A BRIEF HISTORY OF MULTIPLAYER GAMESSo in spite of the technology being available in the early 1980s, most games released duringthe decade did not really take advantage of local networking in this manner. It wasn’t untilthe 1990s that the idea of locally connecting several computers to play a game really gainedtraction, as discussed later in this chapter.Multi-User DungeonsA multi-user dungeon or MUD is a (usually text-based) style of multiplayer game whereseveral players are connected to the same virtual world at once. This type of game first gainedpopularity on mainframes at major universities, and the term originates from the game MUD(1978), which was created by Rob Trushaw at Essex University. In some ways, MUDs can bethought of as an early computer version of the role-playing game Dungeons and Dragons,though not all MUDs are necessarily role-playing games.Once personal computers became more powerful, hardware manufacturers began to offermodems that allowed two computers to communicate with each other over standard phonelines. Although the transmission rates were extraordinarily slow by modern standards, thisallowed for MUDs to be played outside the university setting. Some ran MUD games on abulletin board system (BBS), which allowed for multiple users to connect via modem to asystem that could run many things including games.Local Area Network GamesA local area network or LAN is a term used to describe several computers connected to eachother within a relatively small area. The mechanism used for the local connection can vary—forexample, the serial port connections discussed earlier in this chapter would be one exampleof a local area network. However, local area networks really took off with the proliferation ofEthernet (a protocol which is discussed in more detail in Chapter 2, “The Internet”).While by no means the first game to support LAN multiplayer, Doom (1993) was in manyw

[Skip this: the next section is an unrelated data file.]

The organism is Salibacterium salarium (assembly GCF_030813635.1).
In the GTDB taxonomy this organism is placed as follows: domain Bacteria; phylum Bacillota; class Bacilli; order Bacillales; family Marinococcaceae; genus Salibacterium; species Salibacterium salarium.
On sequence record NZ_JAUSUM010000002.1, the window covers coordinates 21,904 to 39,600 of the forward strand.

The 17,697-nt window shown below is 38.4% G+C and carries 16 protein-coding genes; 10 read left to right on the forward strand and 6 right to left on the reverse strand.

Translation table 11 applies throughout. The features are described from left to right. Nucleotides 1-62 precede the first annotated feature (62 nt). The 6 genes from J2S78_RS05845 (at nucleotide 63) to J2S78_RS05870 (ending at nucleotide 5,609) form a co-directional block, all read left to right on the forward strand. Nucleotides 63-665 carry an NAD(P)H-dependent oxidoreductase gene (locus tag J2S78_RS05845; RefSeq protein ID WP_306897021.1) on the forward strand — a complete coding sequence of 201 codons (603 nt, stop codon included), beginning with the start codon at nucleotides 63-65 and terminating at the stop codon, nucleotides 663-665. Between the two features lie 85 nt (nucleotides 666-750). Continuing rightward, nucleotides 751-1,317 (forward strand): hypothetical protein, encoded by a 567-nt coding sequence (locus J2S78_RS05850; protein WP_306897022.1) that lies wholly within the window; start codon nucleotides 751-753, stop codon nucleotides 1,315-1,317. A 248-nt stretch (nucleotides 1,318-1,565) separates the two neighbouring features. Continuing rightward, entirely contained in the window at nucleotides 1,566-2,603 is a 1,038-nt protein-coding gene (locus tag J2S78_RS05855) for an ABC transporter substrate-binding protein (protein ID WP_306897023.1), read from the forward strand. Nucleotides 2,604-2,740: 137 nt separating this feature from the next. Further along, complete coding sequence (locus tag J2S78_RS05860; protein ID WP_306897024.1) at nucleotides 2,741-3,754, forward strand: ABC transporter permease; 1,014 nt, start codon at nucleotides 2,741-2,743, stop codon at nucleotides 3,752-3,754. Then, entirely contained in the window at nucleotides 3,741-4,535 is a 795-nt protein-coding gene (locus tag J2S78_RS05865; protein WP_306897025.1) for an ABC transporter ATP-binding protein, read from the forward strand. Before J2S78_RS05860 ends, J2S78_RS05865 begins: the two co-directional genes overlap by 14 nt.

multiplayer mode, regularly has new releases break 1 billion in sales within the first few days of release. Even games that have historically been single-player only, such as the Grand Theft Auto series, now include networked multiplayer components. This book takes an in-depth look at all the major concepts necessary to program a networked